Traveling Abroad: Do I Need a Smartphone, Tablet or Both?

Lis Penney-Haverhill, MA

If you’re traveling abroad, you’re probably like one of the 58 percent of American adults who need to stay connected at all times. With so many of us addicted to instant communication, few of us are willing to give that up just because we’re thousands of miles from home. But which device, or devices, should you bring when traveling overseas?

While there isn’t one perfect answer that fits every situation, weighing the pros and cons of each can help you make the best decision.

Smartphone Benefits

You probably already have a smartphone. It’s easy to carry and doesn’t take up much room. You’re already familiar with how it functions, so you won’t have to spend precious vacation time fumbling around with a new device trying to figure out how it works.

As traveling can be rough on any high-tech gadget, your smartphone probably has some type of protective case that shields it if it is dropped, easing the worry of possible damage. If you don’t, you might want to invest in a sturdy protective case like an Otterbox. These are scratch and shock-proof and some even make your phone completely waterproof.

If you are thinking about getting a new phone, be sure and do your research as not all will work outside of the country. Your best bet is to look for one that is unlocked, such as the affordable Moto G by Motorola. All you have to do when you arrive at your destination is purchase a local SIM card (available in most airports) and you can make calls without the worry of expensive roaming fees.

Smartphone Drawbacks

If you don’t have an unlocked smartphone and purchased yours on contract, it’s probably locked to your specific carrier. This means that you’ll need to purchase an international plan that covers the country, or countries, you’ll be visiting. plans If the phone goes into roaming, you’ll also be assessed with hefty roaming charges for each minute of use. Some providers, however, offer free international roaming with a new phone, such as T-mobile. They offer unlimited mobile-to-mobile calling from more than 30 countries outside the U.S. This can be especially handy if you travel a lot.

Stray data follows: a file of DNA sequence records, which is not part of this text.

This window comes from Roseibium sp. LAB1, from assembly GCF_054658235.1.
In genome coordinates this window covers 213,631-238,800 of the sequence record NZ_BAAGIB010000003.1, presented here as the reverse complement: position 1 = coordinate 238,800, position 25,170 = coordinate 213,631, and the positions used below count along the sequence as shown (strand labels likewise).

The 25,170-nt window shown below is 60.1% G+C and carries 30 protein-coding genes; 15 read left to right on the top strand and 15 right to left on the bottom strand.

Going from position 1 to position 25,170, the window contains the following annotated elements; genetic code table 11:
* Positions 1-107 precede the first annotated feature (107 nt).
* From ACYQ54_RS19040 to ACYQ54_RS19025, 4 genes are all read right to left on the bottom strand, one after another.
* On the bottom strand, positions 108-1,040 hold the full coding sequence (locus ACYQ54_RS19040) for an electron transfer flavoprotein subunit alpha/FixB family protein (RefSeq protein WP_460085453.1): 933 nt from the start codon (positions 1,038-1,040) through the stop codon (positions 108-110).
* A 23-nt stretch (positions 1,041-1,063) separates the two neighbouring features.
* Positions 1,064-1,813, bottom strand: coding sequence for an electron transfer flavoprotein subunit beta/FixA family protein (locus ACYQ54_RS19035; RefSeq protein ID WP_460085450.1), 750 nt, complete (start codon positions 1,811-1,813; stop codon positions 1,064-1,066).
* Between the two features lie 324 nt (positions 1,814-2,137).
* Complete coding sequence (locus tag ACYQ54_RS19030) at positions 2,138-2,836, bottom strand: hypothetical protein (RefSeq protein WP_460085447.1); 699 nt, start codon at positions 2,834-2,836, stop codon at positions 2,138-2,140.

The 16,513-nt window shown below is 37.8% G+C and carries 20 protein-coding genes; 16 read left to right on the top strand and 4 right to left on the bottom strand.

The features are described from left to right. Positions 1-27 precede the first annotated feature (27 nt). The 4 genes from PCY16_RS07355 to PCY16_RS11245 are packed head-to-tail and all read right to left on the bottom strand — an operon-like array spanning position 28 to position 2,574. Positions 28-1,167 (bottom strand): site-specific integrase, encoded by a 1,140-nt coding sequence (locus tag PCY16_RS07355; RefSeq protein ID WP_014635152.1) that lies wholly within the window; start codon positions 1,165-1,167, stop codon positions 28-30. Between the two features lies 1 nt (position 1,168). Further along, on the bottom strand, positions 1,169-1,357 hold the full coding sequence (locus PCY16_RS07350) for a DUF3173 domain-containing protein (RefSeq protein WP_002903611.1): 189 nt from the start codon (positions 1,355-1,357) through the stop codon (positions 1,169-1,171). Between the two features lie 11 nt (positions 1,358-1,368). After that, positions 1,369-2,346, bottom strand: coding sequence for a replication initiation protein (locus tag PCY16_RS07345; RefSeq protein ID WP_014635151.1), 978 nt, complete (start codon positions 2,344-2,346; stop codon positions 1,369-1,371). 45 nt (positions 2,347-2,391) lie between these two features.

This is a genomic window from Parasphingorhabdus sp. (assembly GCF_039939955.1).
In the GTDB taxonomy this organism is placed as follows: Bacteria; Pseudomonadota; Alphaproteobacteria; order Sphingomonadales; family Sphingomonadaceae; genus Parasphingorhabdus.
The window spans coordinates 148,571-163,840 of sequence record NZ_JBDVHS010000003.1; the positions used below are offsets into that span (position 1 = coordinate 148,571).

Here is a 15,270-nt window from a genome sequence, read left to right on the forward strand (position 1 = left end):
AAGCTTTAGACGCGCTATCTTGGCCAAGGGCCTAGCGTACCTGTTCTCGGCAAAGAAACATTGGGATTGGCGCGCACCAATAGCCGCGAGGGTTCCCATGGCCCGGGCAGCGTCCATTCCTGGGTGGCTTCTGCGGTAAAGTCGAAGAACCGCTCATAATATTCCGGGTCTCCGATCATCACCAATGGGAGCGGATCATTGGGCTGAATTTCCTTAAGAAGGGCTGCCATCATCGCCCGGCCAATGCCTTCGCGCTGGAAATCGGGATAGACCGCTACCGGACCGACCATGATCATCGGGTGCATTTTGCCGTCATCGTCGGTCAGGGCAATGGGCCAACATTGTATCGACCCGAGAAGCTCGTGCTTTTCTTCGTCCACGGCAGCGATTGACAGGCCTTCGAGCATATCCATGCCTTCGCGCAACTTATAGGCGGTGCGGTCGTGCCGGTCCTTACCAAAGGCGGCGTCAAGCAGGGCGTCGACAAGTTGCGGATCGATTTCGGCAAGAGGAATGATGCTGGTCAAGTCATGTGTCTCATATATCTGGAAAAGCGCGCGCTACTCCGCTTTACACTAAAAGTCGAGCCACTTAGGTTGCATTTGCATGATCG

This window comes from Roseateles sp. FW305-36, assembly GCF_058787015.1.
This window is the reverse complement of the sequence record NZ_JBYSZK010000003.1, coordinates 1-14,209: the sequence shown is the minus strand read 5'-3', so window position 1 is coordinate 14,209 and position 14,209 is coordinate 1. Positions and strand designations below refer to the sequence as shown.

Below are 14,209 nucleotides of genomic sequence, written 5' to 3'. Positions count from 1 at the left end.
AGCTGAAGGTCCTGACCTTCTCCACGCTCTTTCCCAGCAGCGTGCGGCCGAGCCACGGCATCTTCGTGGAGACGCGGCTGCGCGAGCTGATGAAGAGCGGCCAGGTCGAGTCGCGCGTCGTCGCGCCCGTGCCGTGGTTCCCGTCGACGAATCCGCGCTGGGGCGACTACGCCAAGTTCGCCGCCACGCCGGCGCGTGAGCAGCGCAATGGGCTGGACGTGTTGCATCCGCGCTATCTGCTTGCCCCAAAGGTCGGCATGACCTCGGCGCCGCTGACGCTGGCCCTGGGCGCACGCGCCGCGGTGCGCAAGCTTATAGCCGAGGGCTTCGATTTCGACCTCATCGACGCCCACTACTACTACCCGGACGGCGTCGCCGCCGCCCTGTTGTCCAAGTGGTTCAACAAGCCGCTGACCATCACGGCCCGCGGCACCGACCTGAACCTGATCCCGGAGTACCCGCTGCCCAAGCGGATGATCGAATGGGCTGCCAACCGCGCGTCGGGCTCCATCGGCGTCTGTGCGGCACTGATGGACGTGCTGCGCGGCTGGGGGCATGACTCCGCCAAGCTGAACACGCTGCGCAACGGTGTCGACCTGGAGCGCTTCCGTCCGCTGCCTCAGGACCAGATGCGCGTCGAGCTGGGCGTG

Pros and Cons of a Tablet

If you plan on spending a lot of time online and want to be able to read, play a game, watch a movie or write a lot of emails, a tablet can be a great choice as it offers many of the same functions as a smartphone. It typically has more processing power, a bigger screen and better resolution as well as more helpful apps.

All tablets are equipped with Wi-Fi, which means you can access the Internet by connecting to a Wi-Fi hot spot. Hotspot-locations.com is a free worldwide directory that can help you find the closest one.

If your tablet has a 3G slot, you’ll need to be aware of how much roaming data you use, which comes with a high cost just like a smartphone. Purchasing a SIM card at your destination can help alleviate this problem. A tablet will take up more room than a smartphone, so you’ll need to plan accordingly in addition to making sure that it has a tough case for protection.

The iPad is a perennial favorite when it comes to tablets, but Samsung’s Galaxy Tab series is a good Android- based alternative.